Aira must help her friends when they're transformed into animals at the feast
|Not until that moment had Aira realised how much she cared about Boroden. It was not jealousy that hurt her so much as Boroden being naïve to Serena’s callous, calculating nature that she had sensed immediately. Could Serena be an enchantress? Was not the mirror itself governed by some cruel magic? The fact that Serena wore the same gown as now lay inside the box suggested this.
Keen to verify her conjecture, Aira took out the gown and held it before her. Drawn to look up she saw herself reflected in the mirror wearing the dress. Yet her face was not quite hers. It was far lovelier and shone with a pale luminance like starlight. Her eyes glinted red. It was as if she had become a sídhe like Lady Frenudin. Aira watched herself step into the dining scene. Her clan froze and looked at her fondly as she entered. Yet it was only Boroden that she cared to see. He turned from Serena and looked at her and Aira knew he truly loved her.
Only at that moment did she force herself to pull away, though she had felt uncomfortable from the moment that she gazed into the mirror. A voice in her head taunted her to look back.
‘No. Never. That’s not real, it’s all lies. Give me strength to resist this,’ she cried out mentally, throwing the dress back in the chest and slamming it shut.
‘Are you all right, love?’ Gretchen asked, startled.
‘Yes. I’m probably just tired.’
‘I don’t blame you. I’ll find where to take the princess’s things whilst you get some rest and food,’ Gretchen insisted.
Aira nodded meekly. Now she knew why Boroden was uneasy about magic.
Gretchen shouldered the box and left.
Settling on a high-legged stool, Aira quenched her thirst with the water in her travelling flask. Barely had she taken it from her lips when Boroden entered. She sensed that he was frightened though he took pains to hide it from her.
‘Aira, why did you stay down here? I wanted you at the feast. I don’t know how you can bear to go straight into working after our trials. You’re made of strong stuff. Why are you not upstairs? You must be starving.’
She smiled at him, warmed by his kindness.
‘Don’t worry about me. I’ve been fine. I’m just off now to find a bite to eat in the pantry.’
‘And not at the dining table? Aira, you’re a free brownie. You have as much right to be there as the next faerie. Don’t let anyone belittle you or hold you back from being yourself.’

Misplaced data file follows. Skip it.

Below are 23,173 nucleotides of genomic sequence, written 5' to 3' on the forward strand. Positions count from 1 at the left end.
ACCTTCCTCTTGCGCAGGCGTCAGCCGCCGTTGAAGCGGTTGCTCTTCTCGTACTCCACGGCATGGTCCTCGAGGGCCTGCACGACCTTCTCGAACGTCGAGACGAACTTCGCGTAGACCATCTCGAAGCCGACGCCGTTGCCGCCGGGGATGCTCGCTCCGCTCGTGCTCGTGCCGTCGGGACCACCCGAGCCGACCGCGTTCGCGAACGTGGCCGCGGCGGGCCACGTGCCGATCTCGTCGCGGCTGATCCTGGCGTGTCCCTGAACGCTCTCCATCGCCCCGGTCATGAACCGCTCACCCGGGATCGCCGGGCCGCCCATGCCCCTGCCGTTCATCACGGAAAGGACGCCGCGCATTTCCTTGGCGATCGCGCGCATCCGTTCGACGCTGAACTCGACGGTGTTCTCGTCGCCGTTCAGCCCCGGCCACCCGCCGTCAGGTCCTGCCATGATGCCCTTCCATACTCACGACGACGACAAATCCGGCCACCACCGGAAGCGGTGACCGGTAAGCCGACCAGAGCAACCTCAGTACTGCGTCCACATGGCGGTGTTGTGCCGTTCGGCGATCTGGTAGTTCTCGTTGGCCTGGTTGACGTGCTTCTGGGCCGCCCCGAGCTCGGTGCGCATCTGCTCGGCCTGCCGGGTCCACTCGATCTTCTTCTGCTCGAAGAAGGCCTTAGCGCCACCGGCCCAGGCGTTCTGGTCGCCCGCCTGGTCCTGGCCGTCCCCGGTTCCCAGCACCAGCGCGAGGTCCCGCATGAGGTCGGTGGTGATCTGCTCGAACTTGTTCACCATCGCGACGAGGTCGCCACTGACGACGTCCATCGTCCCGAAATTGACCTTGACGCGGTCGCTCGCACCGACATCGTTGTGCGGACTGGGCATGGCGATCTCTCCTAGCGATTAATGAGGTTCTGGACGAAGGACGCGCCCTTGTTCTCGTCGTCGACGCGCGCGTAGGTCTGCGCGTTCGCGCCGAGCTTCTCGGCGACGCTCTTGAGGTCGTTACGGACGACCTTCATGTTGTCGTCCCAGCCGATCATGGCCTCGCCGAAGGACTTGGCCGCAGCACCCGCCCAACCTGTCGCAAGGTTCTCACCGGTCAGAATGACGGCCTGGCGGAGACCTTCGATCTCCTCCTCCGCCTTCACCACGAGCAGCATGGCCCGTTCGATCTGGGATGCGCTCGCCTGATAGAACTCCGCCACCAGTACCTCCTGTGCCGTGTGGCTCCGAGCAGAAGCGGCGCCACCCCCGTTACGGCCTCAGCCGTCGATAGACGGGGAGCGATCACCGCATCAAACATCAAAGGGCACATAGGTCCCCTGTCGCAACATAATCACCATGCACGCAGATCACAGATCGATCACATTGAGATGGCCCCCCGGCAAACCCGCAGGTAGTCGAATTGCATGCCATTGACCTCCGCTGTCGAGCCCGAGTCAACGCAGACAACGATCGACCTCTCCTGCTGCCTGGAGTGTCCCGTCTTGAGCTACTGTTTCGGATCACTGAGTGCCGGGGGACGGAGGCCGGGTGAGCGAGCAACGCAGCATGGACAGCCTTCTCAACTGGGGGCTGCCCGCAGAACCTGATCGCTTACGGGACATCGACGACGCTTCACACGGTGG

Aira gave him a grateful smile. ‘That’s just what I needed. I was too serious and sad before and needed cheering up. Some of the folk here seem so stern and lofty.’
Boroden shook his arm. ‘Argh! I’m awfully itchy. Anyway, yes. You haven’t come to see me much lately.’
‘I thought you were mad at me for saving you.’
He laughed. ‘What? Do you suppose I’d rather be gobbled up by a skriker? No. I was like I was because I was afraid of you being killed. The way you attacked that skriker was driven by fear. You didn’t know how to fight. It was only luck that kept you alive. I’ll have to teach you to defend yourself properly.’
‘Yes, that would be useful,’ she replied, reaching for her shawl.
Quizzically eyeing its frayed moth hole, he added, ‘and I’ll get you some new clothes. A doll’s dress would suit you, and little boots. There might be a seamstress in the palace.’
‘That sounds lovely.’ Aira shouldered Myfanwy’s dressing case. ‘I’ve been asked to be a lady’s maid.’
‘Don’t worry. I’m helping Princess Myfanwy. I’m looking forward to it for she seems a nice lass.’
‘That’s all right then, so long as you want to do it. I thought that sneaky silkie had tricked you into it.’ He shuddered.
‘You don’t like Serena then?’ Aira asked, surprised and glad.
‘No. Not one bit. Oh, Aira, you didn’t think… I don’t want anyone else but you,’ he said simply. There was a tremulousness in Boroden’s voice that touched Aira. For all that he was a king and a few years older than her he seemed at that moment even younger than she. With an impulse she made to reassure him. Aira was about to skip into his open arms when he winced and glanced at his hand, horrified.
Aira paused awkwardly. ‘Was the feast good?’
‘Actually, you didn’t miss much. The feast was awful,’ Boroden confided.
‘I’ve heard that Klaufi made a mess of things.’
‘Aye.’ Boroden rubbed at his hand before hiding it behind his back in alarm. ‘I’ve got to go, find somewhere… Where’s Carnelian?’ Boroden stammered before giving up the pretence and looking at Aira forlornly.